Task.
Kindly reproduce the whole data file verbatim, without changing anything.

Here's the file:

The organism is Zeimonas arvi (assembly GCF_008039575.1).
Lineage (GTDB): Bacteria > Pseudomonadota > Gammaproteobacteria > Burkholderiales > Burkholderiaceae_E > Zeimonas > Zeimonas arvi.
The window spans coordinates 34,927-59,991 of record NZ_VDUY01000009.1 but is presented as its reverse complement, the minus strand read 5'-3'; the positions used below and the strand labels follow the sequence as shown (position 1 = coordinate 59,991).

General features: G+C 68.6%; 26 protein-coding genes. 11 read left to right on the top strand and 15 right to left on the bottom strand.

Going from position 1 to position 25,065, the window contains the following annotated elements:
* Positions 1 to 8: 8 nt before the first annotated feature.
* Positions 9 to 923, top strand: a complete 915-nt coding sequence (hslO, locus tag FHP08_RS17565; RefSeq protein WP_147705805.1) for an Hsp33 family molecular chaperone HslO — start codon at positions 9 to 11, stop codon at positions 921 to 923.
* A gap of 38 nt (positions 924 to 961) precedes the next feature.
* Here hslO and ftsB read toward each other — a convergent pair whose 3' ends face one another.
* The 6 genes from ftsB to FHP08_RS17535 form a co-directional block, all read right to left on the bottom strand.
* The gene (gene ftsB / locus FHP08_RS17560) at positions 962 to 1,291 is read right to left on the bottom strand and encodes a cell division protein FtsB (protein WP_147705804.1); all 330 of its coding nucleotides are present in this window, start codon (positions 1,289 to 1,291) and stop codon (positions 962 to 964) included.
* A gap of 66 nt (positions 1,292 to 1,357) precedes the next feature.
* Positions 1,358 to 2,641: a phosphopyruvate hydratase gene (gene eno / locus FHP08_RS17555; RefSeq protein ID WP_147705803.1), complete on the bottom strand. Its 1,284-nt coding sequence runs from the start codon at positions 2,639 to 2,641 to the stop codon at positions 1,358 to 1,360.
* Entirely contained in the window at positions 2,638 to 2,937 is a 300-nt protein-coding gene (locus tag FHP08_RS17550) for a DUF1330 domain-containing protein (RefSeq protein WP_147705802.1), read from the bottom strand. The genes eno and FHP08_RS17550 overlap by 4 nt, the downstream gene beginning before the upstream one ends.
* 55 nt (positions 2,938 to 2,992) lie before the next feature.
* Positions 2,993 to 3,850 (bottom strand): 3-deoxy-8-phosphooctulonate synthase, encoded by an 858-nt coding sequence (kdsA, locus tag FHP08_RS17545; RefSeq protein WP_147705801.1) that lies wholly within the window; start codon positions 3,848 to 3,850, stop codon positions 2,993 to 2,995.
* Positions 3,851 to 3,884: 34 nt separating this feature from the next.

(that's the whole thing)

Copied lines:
The organism is Zeimonas arvi (assembly GCF_008039575.1).
Lineage (GTDB): Bacteria > Pseudomonadota > Gammaproteobacteria > Burkholderiales > Burkholderiaceae_E > Zeimonas > Zeimonas arvi.
The window spans coordinates 34,927-59,991 of record NZ_VDUY01000009.1 but is presented as its reverse complement, the minus strand read 5'-3'; the positions used below and the strand labels follow the sequence as shown (position 1 = coordinate 59,991).

General features: G+C 68.6%; 26 protein-coding genes. 11 read left to right on the top strand and 15 right to left on the bottom strand.

Going from position 1 to position 25,065, the window contains the following annotated elements:
* Positions 1 to 8: 8 nt before the first annotated feature.
* Positions 9 to 923, top strand: a complete 915-nt coding sequence (hslO, locus tag FHP08_RS17565; RefSeq protein WP_147705805.1) for an Hsp33 family molecular chaperone HslO — start codon at positions 9 to 11, stop codon at positions 921 to 923.
* A gap of 38 nt (positions 924 to 961) precedes the next feature.
* Here hslO and ftsB read toward each other — a convergent pair whose 3' ends face one another.
* The 6 genes from ftsB to FHP08_RS17535 form a co-directional block, all read right to left on the bottom strand.
* The gene (gene ftsB / locus FHP08_RS17560) at positions 962 to 1,291 is read right to left on the bottom strand and encodes a cell division protein FtsB (protein WP_147705804.1); all 330 of its coding nucleotides are present in this window, start codon (positions 1,289 to 1,291) and stop codon (positions 962 to 964) included.
* A gap of 66 nt (positions 1,292 to 1,357) precedes the next feature.
* Positions 1,358 to 2,641: a phosphopyruvate hydratase gene (gene eno / locus FHP08_RS17555; RefSeq protein ID WP_147705803.1), complete on the bottom strand. Its 1,284-nt coding sequence runs from the start codon at positions 2,639 to 2,641 to the stop codon at positions 1,358 to 1,360.
* Entirely contained in the window at positions 2,638 to 2,937 is a 300-nt protein-coding gene (locus tag FHP08_RS17550) for a DUF1330 domain-containing protein (RefSeq protein WP_147705802.1), read from the bottom strand. The genes eno and FHP08_RS17550 overlap by 4 nt, the downstream gene beginning before the upstream one ends.
* 55 nt (positions 2,938 to 2,992) lie before the next feature.
* Positions 2,993 to 3,850 (bottom strand): 3-deoxy-8-phosphooctulonate synthase, encoded by an 858-nt coding sequence (kdsA, locus tag FHP08_RS17545; RefSeq protein WP_147705801.1) that lies wholly within the window; start codon positions 3,848 to 3,850, stop codon positions 2,993 to 2,995.
* Positions 3,851 to 3,884: 34 nt separating this feature from the next.